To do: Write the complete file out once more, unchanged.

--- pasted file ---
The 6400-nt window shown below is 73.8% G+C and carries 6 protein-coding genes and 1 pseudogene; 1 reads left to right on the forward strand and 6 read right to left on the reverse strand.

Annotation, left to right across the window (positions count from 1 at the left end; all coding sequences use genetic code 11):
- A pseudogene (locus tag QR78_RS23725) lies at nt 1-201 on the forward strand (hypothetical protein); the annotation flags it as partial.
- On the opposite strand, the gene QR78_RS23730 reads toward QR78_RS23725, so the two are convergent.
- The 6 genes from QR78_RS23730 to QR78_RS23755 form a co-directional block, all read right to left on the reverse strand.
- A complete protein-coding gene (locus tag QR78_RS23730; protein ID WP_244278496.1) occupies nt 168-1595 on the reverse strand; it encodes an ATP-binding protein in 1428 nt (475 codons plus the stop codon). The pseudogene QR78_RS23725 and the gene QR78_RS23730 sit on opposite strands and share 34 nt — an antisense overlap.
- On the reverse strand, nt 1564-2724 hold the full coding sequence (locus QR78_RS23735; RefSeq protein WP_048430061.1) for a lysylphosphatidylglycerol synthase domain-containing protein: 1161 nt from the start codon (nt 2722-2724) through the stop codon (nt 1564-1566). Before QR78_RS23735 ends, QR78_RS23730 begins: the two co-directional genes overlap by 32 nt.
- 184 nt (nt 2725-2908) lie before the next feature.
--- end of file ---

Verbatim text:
The 6400-nt window shown below is 73.8% G+C and carries 6 protein-coding genes and 1 pseudogene; 1 reads left to right on the forward strand and 6 read right to left on the reverse strand.

Annotation, left to right across the window (positions count from 1 at the left end; all coding sequences use genetic code 11):
- A pseudogene (locus tag QR78_RS23725) lies at nt 1-201 on the forward strand (hypothetical protein); the annotation flags it as partial.
- On the opposite strand, the gene QR78_RS23730 reads toward QR78_RS23725, so the two are convergent.
- The 6 genes from QR78_RS23730 to QR78_RS23755 form a co-directional block, all read right to left on the reverse strand.
- A complete protein-coding gene (locus tag QR78_RS23730; protein ID WP_244278496.1) occupies nt 168-1595 on the reverse strand; it encodes an ATP-binding protein in 1428 nt (475 codons plus the stop codon). The pseudogene QR78_RS23725 and the gene QR78_RS23730 sit on opposite strands and share 34 nt — an antisense overlap.
- On the reverse strand, nt 1564-2724 hold the full coding sequence (locus QR78_RS23735; RefSeq protein WP_048430061.1) for a lysylphosphatidylglycerol synthase domain-containing protein: 1161 nt from the start codon (nt 2722-2724) through the stop codon (nt 1564-1566). Before QR78_RS23735 ends, QR78_RS23730 begins: the two co-directional genes overlap by 32 nt.
- 184 nt (nt 2725-2908) lie before the next feature.